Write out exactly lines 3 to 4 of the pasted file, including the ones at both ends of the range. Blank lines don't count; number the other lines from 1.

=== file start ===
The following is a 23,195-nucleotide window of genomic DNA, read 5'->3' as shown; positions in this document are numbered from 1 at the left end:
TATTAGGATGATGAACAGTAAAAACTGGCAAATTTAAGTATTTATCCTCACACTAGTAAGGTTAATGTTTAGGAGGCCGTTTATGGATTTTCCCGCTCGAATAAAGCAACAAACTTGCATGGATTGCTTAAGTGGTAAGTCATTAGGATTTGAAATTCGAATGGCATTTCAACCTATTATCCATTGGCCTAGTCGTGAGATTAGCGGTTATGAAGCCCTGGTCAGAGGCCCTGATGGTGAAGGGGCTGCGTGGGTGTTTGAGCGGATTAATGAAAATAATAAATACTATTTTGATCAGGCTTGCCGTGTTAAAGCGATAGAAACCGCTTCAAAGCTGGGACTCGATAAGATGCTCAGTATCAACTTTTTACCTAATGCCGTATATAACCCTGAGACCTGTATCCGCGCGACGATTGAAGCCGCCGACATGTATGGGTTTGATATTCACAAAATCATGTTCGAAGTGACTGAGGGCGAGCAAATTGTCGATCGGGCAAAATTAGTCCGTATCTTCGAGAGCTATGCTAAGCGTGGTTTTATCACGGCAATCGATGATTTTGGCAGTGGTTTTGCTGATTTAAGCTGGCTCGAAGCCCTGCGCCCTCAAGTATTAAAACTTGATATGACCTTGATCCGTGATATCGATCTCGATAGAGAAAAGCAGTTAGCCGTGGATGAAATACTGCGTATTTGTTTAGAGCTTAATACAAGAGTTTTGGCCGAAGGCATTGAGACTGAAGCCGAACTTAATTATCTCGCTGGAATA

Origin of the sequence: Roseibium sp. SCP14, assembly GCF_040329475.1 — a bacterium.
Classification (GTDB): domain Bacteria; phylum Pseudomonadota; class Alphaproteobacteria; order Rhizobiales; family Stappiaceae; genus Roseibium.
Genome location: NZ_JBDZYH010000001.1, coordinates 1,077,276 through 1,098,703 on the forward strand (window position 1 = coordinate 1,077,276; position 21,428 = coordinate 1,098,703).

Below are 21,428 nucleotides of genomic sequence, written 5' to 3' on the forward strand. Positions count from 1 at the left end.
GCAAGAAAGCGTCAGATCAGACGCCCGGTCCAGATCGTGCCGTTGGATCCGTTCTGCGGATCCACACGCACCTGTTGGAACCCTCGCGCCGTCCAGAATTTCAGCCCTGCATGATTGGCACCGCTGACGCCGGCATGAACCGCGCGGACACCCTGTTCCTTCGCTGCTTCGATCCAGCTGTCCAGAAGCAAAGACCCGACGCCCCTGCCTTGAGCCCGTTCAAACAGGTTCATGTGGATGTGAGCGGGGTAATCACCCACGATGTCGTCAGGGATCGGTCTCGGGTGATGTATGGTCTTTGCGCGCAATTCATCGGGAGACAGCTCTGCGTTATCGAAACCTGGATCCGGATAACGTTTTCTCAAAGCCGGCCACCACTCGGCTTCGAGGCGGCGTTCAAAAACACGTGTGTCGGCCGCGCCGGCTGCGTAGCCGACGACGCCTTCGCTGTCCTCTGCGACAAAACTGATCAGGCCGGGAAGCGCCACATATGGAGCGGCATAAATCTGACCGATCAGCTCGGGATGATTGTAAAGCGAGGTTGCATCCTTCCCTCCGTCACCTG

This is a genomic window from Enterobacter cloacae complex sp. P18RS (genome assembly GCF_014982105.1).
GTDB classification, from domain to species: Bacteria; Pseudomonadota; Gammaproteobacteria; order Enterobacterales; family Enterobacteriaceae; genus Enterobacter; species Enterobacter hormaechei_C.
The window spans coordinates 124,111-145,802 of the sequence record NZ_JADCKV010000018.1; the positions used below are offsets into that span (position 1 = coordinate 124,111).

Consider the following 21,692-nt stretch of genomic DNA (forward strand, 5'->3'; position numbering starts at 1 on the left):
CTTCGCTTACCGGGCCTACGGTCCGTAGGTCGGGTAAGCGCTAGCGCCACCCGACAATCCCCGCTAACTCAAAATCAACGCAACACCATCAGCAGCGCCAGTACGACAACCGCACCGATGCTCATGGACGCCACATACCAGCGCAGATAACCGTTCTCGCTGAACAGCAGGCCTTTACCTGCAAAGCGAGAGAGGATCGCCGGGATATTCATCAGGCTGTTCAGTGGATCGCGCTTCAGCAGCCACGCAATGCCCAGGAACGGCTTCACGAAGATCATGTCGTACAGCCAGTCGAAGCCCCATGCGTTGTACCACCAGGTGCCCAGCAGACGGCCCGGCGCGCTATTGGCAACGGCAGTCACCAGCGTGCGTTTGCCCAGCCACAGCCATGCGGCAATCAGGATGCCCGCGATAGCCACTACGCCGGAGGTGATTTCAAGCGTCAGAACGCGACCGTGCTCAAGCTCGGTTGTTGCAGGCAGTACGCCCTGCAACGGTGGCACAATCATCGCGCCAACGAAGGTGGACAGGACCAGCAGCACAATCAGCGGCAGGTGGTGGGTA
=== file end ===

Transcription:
Origin of the sequence: Roseibium sp. SCP14, assembly GCF_040329475.1 — a bacterium.
Classification (GTDB): domain Bacteria; phylum Pseudomonadota; class Alphaproteobacteria; order Rhizobiales; family Stappiaceae; genus Roseibium.